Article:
Note: I realize that Revere also plays strong enough defense to be considered for a Gold Glove. However, he split his time between right field and center field to the point where he likely just didn't have the innings to qualify at either.
Rawlings and Major League Baseball released the finalists for this year's crop of Gold Glovers yesterday. I don't think I'm alone in that I was very surprised to see Denard Span's name was absent from the list of three finalists for the honor among AL center fielders.
Controversy surrounding the Gold Glove isn't really anything new. Scouts have long lamented Derek Jeter's defense, yet he has four Gold Gloves to his credit. Nate McLouth won a Gold Glove in 2008 despite grading out as MLB's worst center fielder according to John Dewan's Fielding Bible. And of course, Rafael Palmeiro won a Gold Glove at first base in 1999 despite the fact that he played only 246.1 innings in the field that season. Is Span's snub on that same level of absurdity?
Admittedly, no. For one, it'd be hard to say that he deserves to win the award for center field over Mike Trout, who is unsurprisingly on the ballot. The second finalist, Austin Jackson, is a pretty solid fielder in his own right as well. However, the third name on the ballot is Adam Jones, who grades out as one of the game's worst defenders in center according a number of statistics.
Defensive metrics are an imperfect science, but Jones' numbers in that regard are miserable. The Fielding Bible rates his defense at -16 runs, which places him dead last among AL center fielders. Ultimate Zone Rating says that Jones was 5.6 runs below average per 150 games played.
By those same metrics, Span was one of the best fielders in the game at any position. The Fielding Bible notes that Span saved 20 runs compared to the average center fielder, and UZR/150 pegs him at 9.6 runs above average. The Fielding Bible credits only Brendan Ryan (27), Alex Gordon (24), Mike Trout (23) and Josh Reddick (22) with more runs saved at any position. Brett Lawrie tied Span's mark of 20.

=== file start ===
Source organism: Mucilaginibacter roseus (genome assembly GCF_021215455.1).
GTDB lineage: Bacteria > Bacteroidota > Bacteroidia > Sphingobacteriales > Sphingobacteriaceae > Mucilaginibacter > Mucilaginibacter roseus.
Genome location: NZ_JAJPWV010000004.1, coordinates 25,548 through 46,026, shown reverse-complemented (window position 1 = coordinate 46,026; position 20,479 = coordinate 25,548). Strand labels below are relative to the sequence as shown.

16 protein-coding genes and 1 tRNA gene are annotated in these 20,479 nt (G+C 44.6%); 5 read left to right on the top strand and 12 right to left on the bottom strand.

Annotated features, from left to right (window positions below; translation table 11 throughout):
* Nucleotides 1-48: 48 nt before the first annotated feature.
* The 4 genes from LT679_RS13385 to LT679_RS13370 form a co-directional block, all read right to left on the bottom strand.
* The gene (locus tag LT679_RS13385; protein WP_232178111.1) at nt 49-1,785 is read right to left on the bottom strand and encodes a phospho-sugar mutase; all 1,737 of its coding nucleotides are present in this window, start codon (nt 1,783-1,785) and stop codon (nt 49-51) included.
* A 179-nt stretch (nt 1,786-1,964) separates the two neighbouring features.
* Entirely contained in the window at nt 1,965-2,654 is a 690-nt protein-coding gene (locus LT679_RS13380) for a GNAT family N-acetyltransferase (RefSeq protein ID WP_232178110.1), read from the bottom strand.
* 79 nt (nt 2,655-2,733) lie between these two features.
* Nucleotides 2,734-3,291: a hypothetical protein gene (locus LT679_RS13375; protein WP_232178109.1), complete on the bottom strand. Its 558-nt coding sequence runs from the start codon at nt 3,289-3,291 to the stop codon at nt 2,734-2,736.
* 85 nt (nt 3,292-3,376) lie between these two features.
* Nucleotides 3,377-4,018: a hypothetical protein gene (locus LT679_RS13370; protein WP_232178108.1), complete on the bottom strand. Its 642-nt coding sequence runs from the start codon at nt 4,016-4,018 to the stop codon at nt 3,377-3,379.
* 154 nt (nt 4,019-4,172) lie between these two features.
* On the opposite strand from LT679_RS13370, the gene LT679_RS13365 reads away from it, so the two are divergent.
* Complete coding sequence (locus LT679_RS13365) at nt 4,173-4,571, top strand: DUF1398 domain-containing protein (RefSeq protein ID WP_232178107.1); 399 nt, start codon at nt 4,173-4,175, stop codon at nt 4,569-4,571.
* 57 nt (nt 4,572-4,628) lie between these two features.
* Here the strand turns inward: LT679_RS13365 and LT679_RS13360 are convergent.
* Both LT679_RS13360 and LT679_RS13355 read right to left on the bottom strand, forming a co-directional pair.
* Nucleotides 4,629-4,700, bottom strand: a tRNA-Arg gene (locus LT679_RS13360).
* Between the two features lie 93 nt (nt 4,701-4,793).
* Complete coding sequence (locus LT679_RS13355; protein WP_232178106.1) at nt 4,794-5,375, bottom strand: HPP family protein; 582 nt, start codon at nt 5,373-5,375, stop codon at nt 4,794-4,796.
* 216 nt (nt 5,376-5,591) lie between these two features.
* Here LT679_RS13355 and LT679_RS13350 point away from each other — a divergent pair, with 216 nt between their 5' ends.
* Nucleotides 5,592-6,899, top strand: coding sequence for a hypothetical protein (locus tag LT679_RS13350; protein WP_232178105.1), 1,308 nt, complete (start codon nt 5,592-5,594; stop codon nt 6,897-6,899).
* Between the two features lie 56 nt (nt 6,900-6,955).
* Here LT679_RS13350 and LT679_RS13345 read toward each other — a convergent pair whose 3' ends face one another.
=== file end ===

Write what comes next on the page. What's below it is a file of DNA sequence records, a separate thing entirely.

So the question remains, why the snub?
Jesse and I chatted briefly over Twitter yesterday, and he speculated that perhaps it was due to the fact that Span isn't in the same offensive category as the other center field nominees. If not that, perhaps simply that the Twins were once again a lousy team in 2012.
If that were the case though, how could four Royals be nominated for Gold Gloves? Their team record was scarcely better than that of the Twins.
The offensive component has long been believed to play a factor in the award (hence Jeter's quartet of trophies), but if that were the case how could Jeff Francoeur of all people be a finalist? Frenchy hit an abysmal .235/.287/.378 in 2012. Granted, he clubbed 16 homers. So maybe power plays a role? Hard to believe, given that Brendan Ryan's three homers and .194/.277/.278 triple slash line didn't prevent him from being listed.
Jesse did offer another suggestion which would make some sense -- the perception of possessing a great arm. Most of the outfielders on the list -- Gordon, Francoeur, Reddick, Shin-Soo Choo, etc. -- are reputed to have absolute cannons for arms. As we've seen around Twins Territory, many people are still hesitant to buy into the belief that outstanding range will trump the value of a strong arm. That's been a consistent gripe surrounding Ben Revere, and it could have also played into Span missing the ballot. While Jones grades out significantly worse than Span in terms of range, he does possess the stronger throwing arm of the two.
It could also be that Span appeared in far fewer games than Jones, Trout and Jackson. That wouldn't be entirely logical, as he still totaled more innings in center than Trout (who saw plenty of time in left), but the narrative surrounding Trout and the admittedly outstanding quality of his work probably sealed him a spot in the final three.
Whatever the reasoning behind his absence from the ballot, Span deserved to be on there. I'd be curious to see the rationale for Jones over Span, but when it comes down to it I don't think anyone would (or should) beat Trout for the title of the league's best center fielder. However, it'd be nice to see Span get the recognition he deserves for turning himself into one of the best defenders in the game out in center. Maybe if he were flashier out there he'd get more recognition, but Span has simply made a habit of making tough plays look fairly routine.
All things considered, that's far from the worst trait your favorite team's center fielder can display.
Steve Adams also writes for MLBTradeRumors.com, RotoAuthority.com and MLB.com Fantasy Baseball. You can follow him on Twitter: @Adams_Steve